The firelight illuminates the handle of a sword protruding from the tree. The sword is called Nothung and it was put there by Wotan, meant for Siegmund in his time of need. Many men have tried to take the sword, but none have had the strength to pull it from the tree. Siegmund grasps the handle, and pulls the sword loose. As the act ends, Siegmund and Sieglinde embrace again, then flee into a moonlit night.
ACT TWO: Wotan tells Brunnhilde to watch over Siegmund, his mortal son. Brunnhilde is Wotan's daughter, fathered with Erda, the all-knowing Earth Goddess. Brunnhilde and her eight sisters are the Valkyries, warrior maidens whose sacred task is to carry fallen heroes from the field of battle to Valhalla, the castle of the gods.
With Brunnhilde gone, Wotan is confronted by Fricka, his wife, who is also the Goddess of Marriage. She's never been pleased about Wotan's various liaisons and their resulting offspring, and she objects to the order he has just given Brunnhilde. She finds it particularly egregious because Wotan has allowed the incestuous relationship between Siegmund and his married sister, Sieglinde. Wotan, grumbling a bit, concedes her point. When Fricka leaves and Brunnhilde returns, he rescinds his previous orders and reluctantly commands her to allow Siegmund to die in combat with Hunding.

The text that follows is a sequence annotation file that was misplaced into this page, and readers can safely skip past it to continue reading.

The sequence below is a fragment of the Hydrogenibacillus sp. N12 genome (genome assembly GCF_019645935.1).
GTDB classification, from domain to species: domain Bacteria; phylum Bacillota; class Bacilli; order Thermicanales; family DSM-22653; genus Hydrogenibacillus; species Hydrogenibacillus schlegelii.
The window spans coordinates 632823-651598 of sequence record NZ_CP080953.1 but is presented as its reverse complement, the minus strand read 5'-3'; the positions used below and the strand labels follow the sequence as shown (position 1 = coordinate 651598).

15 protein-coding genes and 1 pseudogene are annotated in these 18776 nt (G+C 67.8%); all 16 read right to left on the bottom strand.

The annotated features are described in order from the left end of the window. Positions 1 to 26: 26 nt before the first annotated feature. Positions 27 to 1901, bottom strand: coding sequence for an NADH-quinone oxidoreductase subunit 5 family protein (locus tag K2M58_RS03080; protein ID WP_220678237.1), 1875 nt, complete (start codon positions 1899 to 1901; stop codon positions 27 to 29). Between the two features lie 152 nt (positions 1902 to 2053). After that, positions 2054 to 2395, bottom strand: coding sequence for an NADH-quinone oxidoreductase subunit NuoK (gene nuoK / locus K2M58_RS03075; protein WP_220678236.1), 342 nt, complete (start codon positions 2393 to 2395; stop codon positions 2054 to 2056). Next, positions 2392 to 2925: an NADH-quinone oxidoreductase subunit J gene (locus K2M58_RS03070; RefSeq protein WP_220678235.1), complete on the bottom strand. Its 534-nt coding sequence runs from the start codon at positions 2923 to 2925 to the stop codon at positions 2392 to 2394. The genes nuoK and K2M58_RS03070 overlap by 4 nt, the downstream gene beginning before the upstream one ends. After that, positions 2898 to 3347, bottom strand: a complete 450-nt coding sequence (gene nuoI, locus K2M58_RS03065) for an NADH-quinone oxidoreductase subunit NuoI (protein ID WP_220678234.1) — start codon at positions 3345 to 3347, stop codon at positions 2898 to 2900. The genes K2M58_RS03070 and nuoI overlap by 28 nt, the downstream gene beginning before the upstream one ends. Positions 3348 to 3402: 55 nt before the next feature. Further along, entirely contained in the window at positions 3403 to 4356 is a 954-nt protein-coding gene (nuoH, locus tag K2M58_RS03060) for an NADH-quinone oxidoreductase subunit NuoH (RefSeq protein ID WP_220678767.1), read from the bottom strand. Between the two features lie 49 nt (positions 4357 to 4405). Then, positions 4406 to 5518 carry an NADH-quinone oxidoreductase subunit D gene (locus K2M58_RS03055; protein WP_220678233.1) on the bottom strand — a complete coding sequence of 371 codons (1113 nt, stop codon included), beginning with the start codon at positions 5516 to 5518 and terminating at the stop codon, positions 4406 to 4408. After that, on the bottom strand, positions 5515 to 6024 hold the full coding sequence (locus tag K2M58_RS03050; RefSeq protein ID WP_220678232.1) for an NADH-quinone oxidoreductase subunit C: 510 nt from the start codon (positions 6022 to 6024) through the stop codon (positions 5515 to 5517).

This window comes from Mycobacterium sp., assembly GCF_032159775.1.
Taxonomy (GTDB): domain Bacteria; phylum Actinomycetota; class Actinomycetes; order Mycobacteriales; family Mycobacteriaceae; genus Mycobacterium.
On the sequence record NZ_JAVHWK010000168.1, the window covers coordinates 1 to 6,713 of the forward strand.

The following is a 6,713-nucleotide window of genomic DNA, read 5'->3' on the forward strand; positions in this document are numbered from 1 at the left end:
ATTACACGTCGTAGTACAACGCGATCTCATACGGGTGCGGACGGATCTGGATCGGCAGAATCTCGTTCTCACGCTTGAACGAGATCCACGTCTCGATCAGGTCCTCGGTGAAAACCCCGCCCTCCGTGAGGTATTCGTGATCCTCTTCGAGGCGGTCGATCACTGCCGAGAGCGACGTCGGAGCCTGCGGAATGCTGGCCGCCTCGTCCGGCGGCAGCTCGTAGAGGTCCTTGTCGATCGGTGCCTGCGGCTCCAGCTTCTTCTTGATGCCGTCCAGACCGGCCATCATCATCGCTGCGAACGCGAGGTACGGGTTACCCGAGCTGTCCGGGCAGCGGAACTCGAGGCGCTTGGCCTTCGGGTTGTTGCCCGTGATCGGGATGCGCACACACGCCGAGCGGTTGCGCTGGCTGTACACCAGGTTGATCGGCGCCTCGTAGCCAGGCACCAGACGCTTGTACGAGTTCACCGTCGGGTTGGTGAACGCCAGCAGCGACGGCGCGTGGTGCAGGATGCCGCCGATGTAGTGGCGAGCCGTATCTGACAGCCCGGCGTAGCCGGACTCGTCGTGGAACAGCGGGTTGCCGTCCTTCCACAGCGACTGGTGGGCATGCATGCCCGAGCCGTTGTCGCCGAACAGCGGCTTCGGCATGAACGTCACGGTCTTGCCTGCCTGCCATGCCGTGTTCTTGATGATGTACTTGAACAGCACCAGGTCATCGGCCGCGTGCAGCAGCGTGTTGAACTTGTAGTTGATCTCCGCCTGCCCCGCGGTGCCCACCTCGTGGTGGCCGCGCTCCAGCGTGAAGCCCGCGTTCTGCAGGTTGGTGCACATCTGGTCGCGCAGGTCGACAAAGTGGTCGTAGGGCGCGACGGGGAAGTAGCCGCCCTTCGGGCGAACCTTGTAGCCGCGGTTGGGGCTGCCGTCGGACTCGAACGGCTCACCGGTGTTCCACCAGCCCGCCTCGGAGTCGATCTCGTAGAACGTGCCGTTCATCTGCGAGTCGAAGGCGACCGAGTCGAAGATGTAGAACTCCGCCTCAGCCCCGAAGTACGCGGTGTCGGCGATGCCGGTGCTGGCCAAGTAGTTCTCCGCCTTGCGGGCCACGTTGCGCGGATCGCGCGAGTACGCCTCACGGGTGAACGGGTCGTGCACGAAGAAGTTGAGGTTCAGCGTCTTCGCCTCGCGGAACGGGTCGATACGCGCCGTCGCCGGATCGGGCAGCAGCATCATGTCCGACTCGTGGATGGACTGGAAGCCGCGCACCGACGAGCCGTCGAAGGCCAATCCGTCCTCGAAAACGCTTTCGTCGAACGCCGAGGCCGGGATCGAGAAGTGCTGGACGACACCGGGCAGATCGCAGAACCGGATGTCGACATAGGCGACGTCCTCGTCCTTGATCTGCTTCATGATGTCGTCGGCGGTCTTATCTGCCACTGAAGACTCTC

Brunnhilde finds Siegmund and Sieglinde alone in the forest. Sieglinde is exhausted by their flight from Hunding, and they stop so she can sleep. Brunnhilde shows herself to Siegmund, saying that he's about to die and will accompany her to Valhalla, where he'll be united with his father and all the fallen warriors. Siegmund asks if Sieglinde will be there, as well. When Brunnhilde says no, he refuses to go with her.
Moved by the couple's love, Brunnhilde can't bring herself to obey Wotan's orders. Hunding arrives with his warriors, determined to take Sieglinde back and kill Siegmund. With Nothung as his seemingly invincible weapon, and Brunnhilde shielding him from harm, Siegmund is on the verge of victory. But Wotan has been observing, and intervenes. The god raises his spear, Nothung shatters and Siegmund is killed. Brunnhilde escapes, taking Sieglinde with her.
Wotan looks sadly at his son's body. He tells Hunding to go, and with that single word, Hunding falls dead. But Wotan still has to deal with his disobedient daughter, who has disappeared with Sieglinde, and he quickly leaves to find her.
ACT THREE: The famous opening of the final act takes place high in the mountains, where the Valkyries are calling to each other from peak to peak. (This same music is featured everywhere from the helicopter attack scene in Apocalypse Now to a recent sneaker commercial, and it's a favorite on concert programs.)
When Brunnhilde arrives, carrying Sieglinde, her sisters are worried about Wotan's anger and are afraid to hide them. Brunnhilde gives Sieglinde the broken pieces of Siegmund's sword, and tells her to hide in the forest.
Wotan appears, calling for Brunnhilde, and the other Valkyries flee. In an emotional exchange, he announces her punishment for disobeying him. She'll be put to sleep on a rock, to be claimed by the first mortal man who finds her there. Brunnhilde begs him to surround her with fire, so that only the bravest hero will dare to approach her. Stricken with grief at losing his daughter, Wotan agrees. The fire god Loge works his magic, and Wotan moves away, sadly, through the flames.